I’ve said before that when the Democrats propose a tax credit it’s called a “business incentive” and when a Republican proposes a tax credit it’s called a “loophole.” This game of semantics only works because of a complicit media which is more than willing to apply the Democrat designated classifications to ensure the correct narrative.
In reality, all sides are using fancy words to avoid the one word that best describes what is happening: subsidization.
Subsidies aren’t necessarily inherently bad. There can be subsidies that work in favor of economic growth or better opportunities for the disadvantaged. But more often than not, subsidies are used as a way to prop up industries that serve other agendas. Like elections for instance.
Such is the case with ethanol and specifically the Environmental Protection Agency’s (EPA) plan to allow 15% ethanol blended with gasoline (E15) to enter the marketplace..
The ethanol industry, with the blessing of Congress and the Obama Administration, is lobbying the EPA to mandate increased ethanol usage. This would be accomplished by increasing the allowable proportion of ethanol in gasoline from 10% to 15% (E10 to E15). In addition, ethanol lobbyists are pushing the administration for fleet mandates on automakers, to require a higher percentage of flex fuel vehicles (FFVs) capable of running on ethanol blends of up to 85% (E85). (emphasis mine)
So, in an effort to win the support of “Big Corn” (which is actually pretty big), the U.S. government is going to force a product on the market that no one is asking for and actually drives up the cost of food making it even more difficult for poor people the world over to get access to the most basic of foods.
In an interview with the Financial Times, General Mills, which produces Cheerios cereal, Häagen-Dazs ice-cream and other major brands, also blamed ethanol subsidies for driving up food prices. Ken Powell the company’s chief executive said the price of corn and oats was up by 30 to 40% over last year.
“We’re driving up food prices unnecessarily,” Ken Powell, chief executive of General Mills, said in the interview. “If corn prices go up, wheat goes up. It’s all linked.”
But subsidies aren’t the only reason to reject the EPA’s plan to introduce E15. A “Dear Colleague” letter from Rep. John Sullivan (R) and Rep. Gary Peters (R) cites a new GAO report which reveals that this blend blend would actually be a danger to current cars on the road.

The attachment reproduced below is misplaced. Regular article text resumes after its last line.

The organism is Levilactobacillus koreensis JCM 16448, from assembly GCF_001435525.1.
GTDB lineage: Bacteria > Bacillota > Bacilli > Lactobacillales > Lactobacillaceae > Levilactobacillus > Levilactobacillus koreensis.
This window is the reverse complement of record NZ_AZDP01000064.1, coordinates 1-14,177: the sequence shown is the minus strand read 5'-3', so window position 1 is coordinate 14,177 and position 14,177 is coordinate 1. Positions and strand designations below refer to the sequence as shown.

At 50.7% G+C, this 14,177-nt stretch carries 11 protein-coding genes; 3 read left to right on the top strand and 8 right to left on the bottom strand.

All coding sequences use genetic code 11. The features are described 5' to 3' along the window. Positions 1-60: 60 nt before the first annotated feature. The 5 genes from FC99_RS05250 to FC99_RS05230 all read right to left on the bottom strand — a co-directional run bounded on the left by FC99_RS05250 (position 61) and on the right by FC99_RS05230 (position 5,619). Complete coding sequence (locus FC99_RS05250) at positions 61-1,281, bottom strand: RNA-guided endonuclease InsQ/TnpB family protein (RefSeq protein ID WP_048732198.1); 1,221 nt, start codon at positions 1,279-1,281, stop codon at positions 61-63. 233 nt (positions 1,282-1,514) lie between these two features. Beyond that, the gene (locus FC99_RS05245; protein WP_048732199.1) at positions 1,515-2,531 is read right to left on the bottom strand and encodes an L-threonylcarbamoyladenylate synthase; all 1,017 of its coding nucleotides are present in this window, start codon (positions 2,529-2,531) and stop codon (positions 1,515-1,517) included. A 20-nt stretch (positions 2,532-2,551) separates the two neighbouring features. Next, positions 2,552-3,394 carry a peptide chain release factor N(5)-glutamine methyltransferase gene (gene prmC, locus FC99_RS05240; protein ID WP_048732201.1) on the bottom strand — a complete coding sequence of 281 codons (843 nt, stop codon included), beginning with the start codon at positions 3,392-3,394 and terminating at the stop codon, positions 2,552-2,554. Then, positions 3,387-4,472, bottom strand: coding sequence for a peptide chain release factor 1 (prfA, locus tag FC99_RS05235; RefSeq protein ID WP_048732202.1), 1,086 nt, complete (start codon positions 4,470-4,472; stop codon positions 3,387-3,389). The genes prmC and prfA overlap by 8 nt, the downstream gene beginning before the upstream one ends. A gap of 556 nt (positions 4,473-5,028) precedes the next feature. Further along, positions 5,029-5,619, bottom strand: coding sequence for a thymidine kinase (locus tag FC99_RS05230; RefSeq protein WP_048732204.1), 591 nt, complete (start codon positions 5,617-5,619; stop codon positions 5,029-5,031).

From the letter:
As you know, last year EPA made a premature decision to permit E15 to be used in model year (MY) 2001 and newer vehicles. This decision was made prior to the completion of critical vehicle testing. Vehicles on the road today are build and warranted to withstand only up to 10% of ethanol in gasoline. E15 not only threatens to harm vehicles but also boats, snowmobiles, and small engine equipment such as lawnmowers and snow blowers. E15 has also demonstrated harmful effects on the environment.
So where is the EPA getting the authorization to introduce a fuel standard which may very well be harmful to the car you’re going to be driving to work in tomorrow? From those pesky Clean Air and Clean Water Acts which seem to grant them unlimited authority to regulate whatever they want and ignore any concerns raised by independent studies.
Reps. Sullivan and Peters have introduced amendment to HR 2584 (Department of the Interior, Environment, and Related Agencies Appropriations Act, 2012) with the following important language:
No funds made available by this Act may be used to implement – (1) the decision of the Administrator of the Environmental Protection Agency entitled “Partial Grant and Partial Denial of Clean Air Act Waiver Application Submitted by Growth Energy To Increase the Allowable Ethanol Content of Gasoline to 15 Percent” published in the Federal Register on November 4, 2010 (75 Fed. Reg. 68093 et seq.); or (2) the decision of the Administrator of the Environmental Protection Agency entitled “Partial Grant of Clean Air Act Waiver Application Submitted by Growth Energy to Increase the Allowable Ethanol Content of Gasoline to 15 Percent” published in the Federal Register on January 26, 2011 (76 Fed. Reg. 4662 et seq.).
That’s legislative speak for “Mr. President, you can’t use any part of this to pay for your green dreams of screwing up our ‘gas guzzlers’ by recklessly introducing untested new standards just so you can send as much money as possible from the tax payer to voting blocks in corn states. Now stop screwing around in the market and figure out how to get your lame Democrat colleagues in the Congress to propose a budget for once in the 950+ since you took office you gigantic screw-up.”
Or something like that.